D.R. Horton Inc. (NYSE:DHI - News), the largest U.S. home builder, said on Thursday quarterly earnings fell 85 percent, in part due to charges related to the lower value of land.
For the fiscal second quarter that ended March 31, D.R. Horton earned $51.7 million, or 16 cents per share, down from $352.8 million, or $1.11 per share, a year earlier.
The results included charges totaling $81.2 million, or 16 cents per share for land options forfeited and for the lower value of inventory of land and houses it owns.
"We believe that there will be continued softness in '08, and I would expect that we'll continue to adjust our inventories downward in the first two quarters of '08," Tomnitz said.
About 80 percent of the impairment charges were related to California projects, particularly in Sacramento. Horton, based in Fort Worth Texas, said it has begun to aggressively cut prices in California.
Excluding the charges, the earnings were 32 cents per share, short of the 36 cents that was the average of analysts' forecasts, according to Reuters Estimates.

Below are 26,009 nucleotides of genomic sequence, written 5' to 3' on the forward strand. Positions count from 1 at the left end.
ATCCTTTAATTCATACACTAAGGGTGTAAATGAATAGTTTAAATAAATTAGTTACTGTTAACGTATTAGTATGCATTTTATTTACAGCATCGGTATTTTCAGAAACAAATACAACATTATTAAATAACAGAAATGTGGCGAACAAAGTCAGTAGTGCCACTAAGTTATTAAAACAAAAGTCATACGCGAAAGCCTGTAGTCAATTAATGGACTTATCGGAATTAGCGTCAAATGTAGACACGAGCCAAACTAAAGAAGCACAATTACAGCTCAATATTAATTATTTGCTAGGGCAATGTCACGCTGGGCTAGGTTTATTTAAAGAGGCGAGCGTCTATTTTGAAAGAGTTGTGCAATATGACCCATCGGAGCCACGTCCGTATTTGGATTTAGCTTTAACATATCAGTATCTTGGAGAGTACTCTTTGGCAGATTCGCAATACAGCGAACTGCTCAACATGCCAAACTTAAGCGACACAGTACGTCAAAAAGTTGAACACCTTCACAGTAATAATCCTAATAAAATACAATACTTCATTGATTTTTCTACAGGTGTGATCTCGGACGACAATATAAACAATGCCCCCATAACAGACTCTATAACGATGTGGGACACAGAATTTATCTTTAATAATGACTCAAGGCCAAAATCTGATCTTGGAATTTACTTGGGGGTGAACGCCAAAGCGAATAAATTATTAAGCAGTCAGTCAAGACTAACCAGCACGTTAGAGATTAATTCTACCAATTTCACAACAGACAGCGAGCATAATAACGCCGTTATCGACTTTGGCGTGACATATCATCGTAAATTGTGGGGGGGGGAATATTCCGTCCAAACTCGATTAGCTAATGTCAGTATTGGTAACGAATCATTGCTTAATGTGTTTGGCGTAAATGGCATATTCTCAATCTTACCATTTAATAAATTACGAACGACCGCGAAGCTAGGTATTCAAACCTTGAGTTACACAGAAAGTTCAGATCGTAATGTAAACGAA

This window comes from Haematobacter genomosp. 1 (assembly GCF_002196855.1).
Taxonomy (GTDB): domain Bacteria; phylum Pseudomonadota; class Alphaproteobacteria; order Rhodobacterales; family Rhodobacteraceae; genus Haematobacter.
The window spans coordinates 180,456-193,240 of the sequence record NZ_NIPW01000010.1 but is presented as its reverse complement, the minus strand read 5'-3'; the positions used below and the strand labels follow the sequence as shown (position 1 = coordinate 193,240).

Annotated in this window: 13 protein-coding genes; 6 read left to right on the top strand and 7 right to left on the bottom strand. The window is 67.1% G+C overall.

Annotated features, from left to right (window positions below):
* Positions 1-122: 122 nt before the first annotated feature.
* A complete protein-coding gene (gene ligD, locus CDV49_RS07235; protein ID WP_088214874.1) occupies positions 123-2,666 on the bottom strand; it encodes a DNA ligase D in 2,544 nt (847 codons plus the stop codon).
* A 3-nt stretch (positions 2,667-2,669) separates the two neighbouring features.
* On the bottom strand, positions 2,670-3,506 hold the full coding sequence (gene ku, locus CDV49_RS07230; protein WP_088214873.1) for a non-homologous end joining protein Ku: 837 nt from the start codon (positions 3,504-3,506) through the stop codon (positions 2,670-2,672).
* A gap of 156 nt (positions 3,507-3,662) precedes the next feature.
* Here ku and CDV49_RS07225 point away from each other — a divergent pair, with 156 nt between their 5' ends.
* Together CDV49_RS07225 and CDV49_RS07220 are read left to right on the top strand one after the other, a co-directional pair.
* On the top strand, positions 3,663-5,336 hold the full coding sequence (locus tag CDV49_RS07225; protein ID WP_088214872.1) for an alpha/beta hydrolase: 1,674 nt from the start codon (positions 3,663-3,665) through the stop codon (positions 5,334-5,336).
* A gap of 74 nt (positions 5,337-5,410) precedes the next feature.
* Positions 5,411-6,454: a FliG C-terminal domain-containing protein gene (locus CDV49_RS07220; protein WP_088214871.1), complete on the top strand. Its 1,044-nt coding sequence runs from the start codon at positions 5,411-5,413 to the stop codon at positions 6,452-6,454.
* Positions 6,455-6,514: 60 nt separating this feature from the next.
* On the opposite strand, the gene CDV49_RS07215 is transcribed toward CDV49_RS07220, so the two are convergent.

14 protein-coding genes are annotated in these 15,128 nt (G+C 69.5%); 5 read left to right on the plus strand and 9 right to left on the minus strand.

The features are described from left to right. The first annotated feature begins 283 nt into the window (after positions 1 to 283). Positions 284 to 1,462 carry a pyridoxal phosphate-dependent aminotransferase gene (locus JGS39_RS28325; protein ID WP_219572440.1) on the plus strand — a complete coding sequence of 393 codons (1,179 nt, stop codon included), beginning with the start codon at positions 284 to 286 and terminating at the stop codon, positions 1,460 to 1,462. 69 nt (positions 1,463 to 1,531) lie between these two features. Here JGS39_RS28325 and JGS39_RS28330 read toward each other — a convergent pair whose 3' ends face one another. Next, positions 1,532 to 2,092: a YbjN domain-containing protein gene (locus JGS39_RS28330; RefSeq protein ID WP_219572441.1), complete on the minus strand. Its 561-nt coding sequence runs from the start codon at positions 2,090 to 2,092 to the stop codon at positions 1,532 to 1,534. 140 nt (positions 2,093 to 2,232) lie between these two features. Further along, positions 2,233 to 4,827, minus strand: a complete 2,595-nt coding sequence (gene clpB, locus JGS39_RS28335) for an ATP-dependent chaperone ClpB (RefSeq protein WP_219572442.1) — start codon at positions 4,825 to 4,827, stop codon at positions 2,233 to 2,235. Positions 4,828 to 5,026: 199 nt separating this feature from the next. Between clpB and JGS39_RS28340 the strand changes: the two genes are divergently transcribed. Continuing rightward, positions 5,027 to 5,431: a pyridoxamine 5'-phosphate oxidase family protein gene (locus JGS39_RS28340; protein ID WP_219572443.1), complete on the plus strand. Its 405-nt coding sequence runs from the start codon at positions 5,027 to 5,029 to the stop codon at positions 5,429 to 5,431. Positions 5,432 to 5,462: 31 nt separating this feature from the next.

A 7 percent reduction in the average selling price of a home and added incentives hurt gross margins before the charges. The margins fell to 17.7 percent, down 7.8 percentage points from the previous year and 0.9 percentage points from the prior quarter.
There is nothing good in this report.
1.) Notice that land values are dropping.
2.) The company is "aggressively cutting prices." That will hurt profits and margins going forward.
3.) The company is using incentives aggressively. This hurts in several ways: it further hits profits and margins and it means home prices are in fact lower than stated.
4.) The company is now saying 2008 will be soft. That means housing problems will be with us for longer than we would like.